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World Cup Weekly: Four Wins and a Draw...


Below is the latest in an ongoing series of weekly World Cup updates coming to you every Wednesday from the U.S. Soccer Communications Center.  As a build-up to the 2002 FIFA World Cup, the forthcoming articles are being presented to educate and entertain the U.S. Soccer Family about the great worldwide history of the tournament and U.S. Soccer as the U.S. Men's National Team prepares for the 2002 event in Korea/Japan this June.

FOUR WINS AND A DRAW IN DETROIT …
A Look Back at the Five Positive Results in U.S. MNT World Cup History

On October 7, 2001, when the U.S. Men’s National Team learned they had advanced to the 2002 World Cup, it marked the seventh time the U.S. would be eligible to participate in the final round of the World Cup.  In the six previous final round tournaments the U.S. has played in, the American squad has posted a 4-12-1 record, including wins in three of their first six matches.  The following are brief summaries of the four wins and one draw that the U.S. has recorded in final round World Cup play.

URUGUAY 1930
U.S. 3, Belgium 0
July 13, 1930

Central Park Stadium in Montevideo
The U.S. opened the first-ever FIFA World Cup with a convincing 3-0 win over Belgium, producing the first-ever World Cup shutout in just the second game in the history of the tournament.  The U.S. opened the scoring in the 23rd minute when forward Bart McGhee (New York Nationals S.C. – ASL) finished off a Bert Patenaude (Fall River Marksmen – ASL) shot that rebounded from the crossbar.  Captain Thomas Florie (New Bedford Whalers – ASL) made it 2-0, beating the offside trap to score just before the half.  Midfielder James Brown (New York Giants – ASL) unselfishly lobbed a pass over the head of the Belgium goalie to an open Patenaude, who scored an empty netter in the 69th minute for the USA’s third goal.  U.S. goalkeeper James Douglas (New York Nationals S.C. – ASL) commanded the backline to earn the first shutout in World Cup history.  The team, which would go on to finish in third place, was nicknamed “the shot-putters” by the French, because of the players’ tremendous bulk.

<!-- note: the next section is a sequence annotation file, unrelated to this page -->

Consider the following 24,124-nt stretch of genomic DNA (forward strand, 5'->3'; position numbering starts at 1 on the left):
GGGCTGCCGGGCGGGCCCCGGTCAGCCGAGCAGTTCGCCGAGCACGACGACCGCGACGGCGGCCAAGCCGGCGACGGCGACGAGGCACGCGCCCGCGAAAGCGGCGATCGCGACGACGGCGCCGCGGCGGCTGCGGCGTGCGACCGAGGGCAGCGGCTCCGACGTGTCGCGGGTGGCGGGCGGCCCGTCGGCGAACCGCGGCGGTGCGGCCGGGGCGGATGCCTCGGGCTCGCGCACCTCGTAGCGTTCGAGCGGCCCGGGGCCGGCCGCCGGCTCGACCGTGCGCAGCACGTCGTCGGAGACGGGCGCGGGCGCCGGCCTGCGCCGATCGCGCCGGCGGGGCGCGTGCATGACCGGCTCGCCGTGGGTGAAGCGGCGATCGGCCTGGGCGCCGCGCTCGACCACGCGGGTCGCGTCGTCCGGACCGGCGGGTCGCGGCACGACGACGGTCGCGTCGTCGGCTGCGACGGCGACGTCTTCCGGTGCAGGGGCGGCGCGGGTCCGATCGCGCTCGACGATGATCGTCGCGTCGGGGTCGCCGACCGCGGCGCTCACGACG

U.S. 3, Paraguay 0
July 17, 1930

Central Park Stadium in Montevideo
The U.S. needed a win in its second and final group match to advance to the semifinals.  What the U.S. got via a 3-0 win against Paraguay, was a spot in the semifinals, a second straight shutout, the first hat-trick in World Cup play and the Group 4 title.  A crowd of 20,000 saw Bert Patenaude (Fall River Marksmen – ASL) enter the World Cup record books, recording the first hat-trick in World Cup competition. Patenaude, the U.S. center forward, started his historic day with a goal in the 10th minute, and five minutes later the National Soccer Hall of Famer’s shot was deflected into the goal by Paraguay’s Ramon Gonzales. The tally was originally ruled an own goal, but FIFA later changed the decision and credited the U.S. striker with the goal. Patenaude completed his hat trick with a tally in the 50th minute, while goalkeeper James Douglas (New York Nationals S.C. – ASL) once again earned a shutout in goal for the Americans.